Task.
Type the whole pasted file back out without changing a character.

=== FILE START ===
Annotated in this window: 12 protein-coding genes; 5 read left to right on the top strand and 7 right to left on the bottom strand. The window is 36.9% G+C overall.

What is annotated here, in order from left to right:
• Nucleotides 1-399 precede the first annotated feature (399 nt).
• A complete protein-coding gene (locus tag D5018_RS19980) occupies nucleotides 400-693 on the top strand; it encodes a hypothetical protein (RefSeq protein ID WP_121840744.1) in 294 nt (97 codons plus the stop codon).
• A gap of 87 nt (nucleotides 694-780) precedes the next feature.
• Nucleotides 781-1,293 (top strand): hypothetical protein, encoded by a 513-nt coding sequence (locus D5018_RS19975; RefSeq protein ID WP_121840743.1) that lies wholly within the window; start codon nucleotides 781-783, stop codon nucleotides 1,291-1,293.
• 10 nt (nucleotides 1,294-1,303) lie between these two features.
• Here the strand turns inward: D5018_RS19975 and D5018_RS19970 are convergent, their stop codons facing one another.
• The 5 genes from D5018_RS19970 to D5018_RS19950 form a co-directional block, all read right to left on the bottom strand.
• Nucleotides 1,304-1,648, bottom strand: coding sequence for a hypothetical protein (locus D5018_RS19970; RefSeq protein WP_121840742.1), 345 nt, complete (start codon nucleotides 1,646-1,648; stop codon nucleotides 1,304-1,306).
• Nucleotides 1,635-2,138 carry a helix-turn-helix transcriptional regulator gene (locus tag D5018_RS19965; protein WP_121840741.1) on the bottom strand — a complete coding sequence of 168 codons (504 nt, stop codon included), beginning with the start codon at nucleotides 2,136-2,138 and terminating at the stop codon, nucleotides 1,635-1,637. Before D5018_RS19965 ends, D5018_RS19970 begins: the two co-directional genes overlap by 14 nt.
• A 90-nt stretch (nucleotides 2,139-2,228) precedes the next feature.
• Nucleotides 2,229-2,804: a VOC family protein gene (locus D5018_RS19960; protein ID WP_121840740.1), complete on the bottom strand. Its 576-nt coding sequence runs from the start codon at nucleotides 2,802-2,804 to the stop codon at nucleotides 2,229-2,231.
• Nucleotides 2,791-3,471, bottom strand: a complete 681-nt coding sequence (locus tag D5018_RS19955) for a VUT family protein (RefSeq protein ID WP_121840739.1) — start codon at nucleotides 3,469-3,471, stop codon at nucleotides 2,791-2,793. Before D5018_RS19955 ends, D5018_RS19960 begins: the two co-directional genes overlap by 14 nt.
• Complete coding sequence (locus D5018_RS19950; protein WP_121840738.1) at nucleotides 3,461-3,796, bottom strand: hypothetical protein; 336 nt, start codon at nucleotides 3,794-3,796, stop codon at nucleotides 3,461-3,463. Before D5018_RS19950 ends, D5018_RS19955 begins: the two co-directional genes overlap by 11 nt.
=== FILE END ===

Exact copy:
Annotated in this window: 12 protein-coding genes; 5 read left to right on the top strand and 7 right to left on the bottom strand. The window is 36.9% G+C overall.

What is annotated here, in order from left to right:
• Nucleotides 1-399 precede the first annotated feature (399 nt).
• A complete protein-coding gene (locus tag D5018_RS19980) occupies nucleotides 400-693 on the top strand; it encodes a hypothetical protein (RefSeq protein ID WP_121840744.1) in 294 nt (97 codons plus the stop codon).
• A gap of 87 nt (nucleotides 694-780) precedes the next feature.
• Nucleotides 781-1,293 (top strand): hypothetical protein, encoded by a 513-nt coding sequence (locus D5018_RS19975; RefSeq protein ID WP_121840743.1) that lies wholly within the window; start codon nucleotides 781-783, stop codon nucleotides 1,291-1,293.
• 10 nt (nucleotides 1,294-1,303) lie between these two features.
• Here the strand turns inward: D5018_RS19975 and D5018_RS19970 are convergent, their stop codons facing one another.
• The 5 genes from D5018_RS19970 to D5018_RS19950 form a co-directional block, all read right to left on the bottom strand.
• Nucleotides 1,304-1,648, bottom strand: coding sequence for a hypothetical protein (locus D5018_RS19970; RefSeq protein WP_121840742.1), 345 nt, complete (start codon nucleotides 1,646-1,648; stop codon nucleotides 1,304-1,306).
• Nucleotides 1,635-2,138 carry a helix-turn-helix transcriptional regulator gene (locus tag D5018_RS19965; protein WP_121840741.1) on the bottom strand — a complete coding sequence of 168 codons (504 nt, stop codon included), beginning with the start codon at nucleotides 2,136-2,138 and terminating at the stop codon, nucleotides 1,635-1,637. Before D5018_RS19965 ends, D5018_RS19970 begins: the two co-directional genes overlap by 14 nt.
• A 90-nt stretch (nucleotides 2,139-2,228) precedes the next feature.
• Nucleotides 2,229-2,804: a VOC family protein gene (locus D5018_RS19960; protein ID WP_121840740.1), complete on the bottom strand. Its 576-nt coding sequence runs from the start codon at nucleotides 2,802-2,804 to the stop codon at nucleotides 2,229-2,231.
• Nucleotides 2,791-3,471, bottom strand: a complete 681-nt coding sequence (locus tag D5018_RS19955) for a VUT family protein (RefSeq protein ID WP_121840739.1) — start codon at nucleotides 3,469-3,471, stop codon at nucleotides 2,791-2,793. Before D5018_RS19955 ends, D5018_RS19960 begins: the two co-directional genes overlap by 14 nt.
• Complete coding sequence (locus D5018_RS19950; protein WP_121840738.1) at nucleotides 3,461-3,796, bottom strand: hypothetical protein; 336 nt, start codon at nucleotides 3,794-3,796, stop codon at nucleotides 3,461-3,463. Before D5018_RS19950 ends, D5018_RS19955 begins: the two co-directional genes overlap by 11 nt.